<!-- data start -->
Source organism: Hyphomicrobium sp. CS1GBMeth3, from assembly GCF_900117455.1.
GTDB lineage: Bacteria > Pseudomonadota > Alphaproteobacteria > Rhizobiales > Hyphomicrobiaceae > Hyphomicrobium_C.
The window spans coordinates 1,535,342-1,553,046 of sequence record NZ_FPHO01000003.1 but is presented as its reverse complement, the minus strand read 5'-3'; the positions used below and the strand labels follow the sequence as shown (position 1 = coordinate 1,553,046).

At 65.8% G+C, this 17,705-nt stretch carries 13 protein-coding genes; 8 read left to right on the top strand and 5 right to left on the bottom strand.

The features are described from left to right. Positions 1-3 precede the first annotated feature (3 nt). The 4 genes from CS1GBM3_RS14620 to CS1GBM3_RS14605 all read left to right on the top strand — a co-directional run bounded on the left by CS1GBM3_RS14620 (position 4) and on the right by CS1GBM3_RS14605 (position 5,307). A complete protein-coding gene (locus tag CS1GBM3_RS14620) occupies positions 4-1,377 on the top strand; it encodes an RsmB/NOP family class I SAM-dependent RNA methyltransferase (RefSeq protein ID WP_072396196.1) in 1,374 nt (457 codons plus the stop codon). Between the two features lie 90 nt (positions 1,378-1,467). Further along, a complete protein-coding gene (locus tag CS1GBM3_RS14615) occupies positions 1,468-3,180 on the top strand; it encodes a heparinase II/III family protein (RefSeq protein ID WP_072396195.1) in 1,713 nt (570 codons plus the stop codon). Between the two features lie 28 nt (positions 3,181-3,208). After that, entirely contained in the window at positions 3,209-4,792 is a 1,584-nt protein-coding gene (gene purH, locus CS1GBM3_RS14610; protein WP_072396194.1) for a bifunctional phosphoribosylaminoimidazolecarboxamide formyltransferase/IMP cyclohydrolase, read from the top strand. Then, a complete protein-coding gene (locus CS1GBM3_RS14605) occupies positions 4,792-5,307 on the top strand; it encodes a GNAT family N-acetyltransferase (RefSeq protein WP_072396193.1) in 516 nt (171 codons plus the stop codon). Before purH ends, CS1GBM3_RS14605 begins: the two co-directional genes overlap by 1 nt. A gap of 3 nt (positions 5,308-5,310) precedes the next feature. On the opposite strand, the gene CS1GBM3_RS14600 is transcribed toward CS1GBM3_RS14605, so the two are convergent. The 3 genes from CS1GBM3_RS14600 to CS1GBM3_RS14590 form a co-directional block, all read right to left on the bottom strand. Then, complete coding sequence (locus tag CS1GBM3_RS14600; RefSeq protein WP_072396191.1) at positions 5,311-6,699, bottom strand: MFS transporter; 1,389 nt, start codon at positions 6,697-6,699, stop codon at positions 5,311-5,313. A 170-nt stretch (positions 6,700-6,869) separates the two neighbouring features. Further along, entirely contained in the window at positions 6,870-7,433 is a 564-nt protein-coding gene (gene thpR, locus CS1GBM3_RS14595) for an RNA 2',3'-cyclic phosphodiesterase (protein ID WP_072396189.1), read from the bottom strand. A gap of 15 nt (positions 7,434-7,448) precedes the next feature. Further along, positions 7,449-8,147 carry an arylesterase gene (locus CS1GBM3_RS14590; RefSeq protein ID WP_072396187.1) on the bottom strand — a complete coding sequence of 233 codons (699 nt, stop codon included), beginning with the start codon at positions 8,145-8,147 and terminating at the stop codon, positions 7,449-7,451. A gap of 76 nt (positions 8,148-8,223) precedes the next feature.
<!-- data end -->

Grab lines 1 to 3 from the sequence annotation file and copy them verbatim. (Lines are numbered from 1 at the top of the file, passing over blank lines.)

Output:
Source organism: Hyphomicrobium sp. CS1GBMeth3, from assembly GCF_900117455.1.
GTDB lineage: Bacteria > Pseudomonadota > Alphaproteobacteria > Rhizobiales > Hyphomicrobiaceae > Hyphomicrobium_C.
The window spans coordinates 1,535,342-1,553,046 of sequence record NZ_FPHO01000003.1 but is presented as its reverse complement, the minus strand read 5'-3'; the positions used below and the strand labels follow the sequence as shown (position 1 = coordinate 1,553,046).